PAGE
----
What would you have said?

When we are in Galveston, we stay in an apartment on the twentieth-floor; living below us are two people, husband and wife, who left Russia in 1980 and, after 17 years of hard work, built a successful engineering company.  Now in fact about two years ago one of our cats leapt off our balcony and onto theirs.  This caused great consternation on our floor, as we hunted and hunted for him, and great puzzlement on theirs, as they tried to figure out why a hitherto unknown cat was hiding in one of their bathrooms.

The story is jolly enough that I think every time I’ve seen him, we’ve discussed the great cat adventure.  It is wearing very thin.  So knowing I would see him and his wife at a dinner, I was determined to discuss something else.  And the obvious topic was Russia.  In response to my queries,  he was talking about how desperate they were to leave, and how they never wanted to go back.  But, he said, “what I never thought I’d see is that this country is becoming more and more like Russia was.”

So, after some thought, I’ve come to see that there were two very different ways I could have taken this remark.  In fact, either of the responses below would have fit conversationally, but they make very different suppositions about political beliefs.  And obviously, there are lots of substitutes for the two that retain their political position, if not the same content.

1.  I know just what you mean.  When I saw those nearly skin headed police marching around in Boston last week and dragging people off, I could have felt the scene was in Eastern Europe in the 1970″s.

2.  I know just what you mean.  Obama has read his Karl Marx and has learned the main lesson well:  turn the poor against the rich.  With that message, he can stay in power a long, long time.

The group of people at dinner are connected to the lovely women who acceded to a friend’s request and so do not swear around her for fear of lowering her spirits.   This is Texas, darlin’!

  So you would have said (1)?  Would anyone have foreseen (2) is what he had in mind?  He shared (2) with me just before he got up and walked away.  O dear.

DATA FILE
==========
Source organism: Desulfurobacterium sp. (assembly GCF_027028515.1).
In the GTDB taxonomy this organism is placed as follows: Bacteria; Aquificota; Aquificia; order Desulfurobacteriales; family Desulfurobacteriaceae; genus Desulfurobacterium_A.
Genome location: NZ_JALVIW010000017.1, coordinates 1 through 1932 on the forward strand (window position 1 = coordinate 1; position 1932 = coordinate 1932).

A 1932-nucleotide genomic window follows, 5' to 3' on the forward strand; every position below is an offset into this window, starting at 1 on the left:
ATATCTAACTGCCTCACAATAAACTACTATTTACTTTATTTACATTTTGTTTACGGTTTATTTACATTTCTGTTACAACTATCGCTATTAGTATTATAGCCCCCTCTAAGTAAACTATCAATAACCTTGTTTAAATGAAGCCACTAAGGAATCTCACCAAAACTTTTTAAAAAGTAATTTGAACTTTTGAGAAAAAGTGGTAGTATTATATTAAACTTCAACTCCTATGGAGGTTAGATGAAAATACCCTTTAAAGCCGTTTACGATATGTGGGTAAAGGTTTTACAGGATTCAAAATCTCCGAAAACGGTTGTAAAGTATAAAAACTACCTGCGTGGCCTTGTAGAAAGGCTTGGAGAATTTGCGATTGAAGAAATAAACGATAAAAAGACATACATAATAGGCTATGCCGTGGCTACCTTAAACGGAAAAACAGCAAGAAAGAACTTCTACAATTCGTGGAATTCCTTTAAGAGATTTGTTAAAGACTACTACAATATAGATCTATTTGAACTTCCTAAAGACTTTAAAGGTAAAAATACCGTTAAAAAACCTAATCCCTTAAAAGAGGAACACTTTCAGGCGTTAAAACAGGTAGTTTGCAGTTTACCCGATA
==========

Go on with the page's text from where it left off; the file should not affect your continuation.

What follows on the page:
6 thoughts on “What would you have said?

  1. Maybe you should have used a choice arsenal of obscene words in all the languages you know in the presence of the nice woman whom you play dominos with.

    That way you would not have gotten invited to eat dinner with people with whom you wonder whether you can speak your mind.

    If you continue being so polite and diplomatic, they are probably going to invite you to more and more dreadful social reunions where you have to wonder whether you can admit that you watch foreign films.

    I inevitably say something weird or I keep totally silent.

    My tendency to say something weird is so marked that when I accompanied my son, then about 12, to a parent-teacher social gathering he ordered me to say nothing to anyone except “hello,” “how are you?” and “good-bye”. I followed his instructions.

    I’m not autistic or without social abilities. I just have very little patience.

  2. The two responses aren’t mutually exclusive. You can be concerned about the police state and the negative consequences of class warfare.

  3. I wouldn’t necessarily have said either thing, though I might have asked him to share more about his thoughts.

    Nor would I have prefaced anything with “I know exactly what you mean”, since even if I had correctly anticipated what he was getting at, I wouldn’t want to 
    imply that I have the same insights into this as someone who actually lived under Soviet rule.
    I definitely wouldn’t have said #1, since any suggestion that police abuses in the United States, such as they may be, are remotely comparable to those under Soviet rule could well be insulting to anyone who actually had some up-close familiarity with the latter.  I recall ex-Soviet dissidents taking an extremely dim view of comparisons between Guantanamo Bay and the Gulag a few years back.

    Not because of any political sympathy, but simply because I’ve heard/read similar sentiments expressed by ex-Soviets in the West (we’ve seen this from former Soviets in Europe for a while), I would have guessed that he was alluding to an expansion of central government power, and a corresponding diminution of individual liberty, in various areas of human endeavour.
    For anyone who’s interested, there is a fascinating interview available on YouTube that covers some related ground (somewhat long, and in multiple parts, but worth the effort) with former Soviet dissident Yuri Yarim-Agaev.  Part 5 of 5, which I link below, is probably the most relevant part for this discussion.  However, Part 3 of 5, on the principles (human rights and others) that informed the dissident movement in the Soviet Union, is another highlight.

  4. In general, I think starting any response with “I know exactly what you mean”, especially when you’re not sure you do, is a very bad idea – particularly but not only when talking to someone who has had very different life experiences than you have. (I realize this is just a generalization of part of Nemo’s point, but it strikes me as really important from the point of view of feminist epistemology and political theory.)

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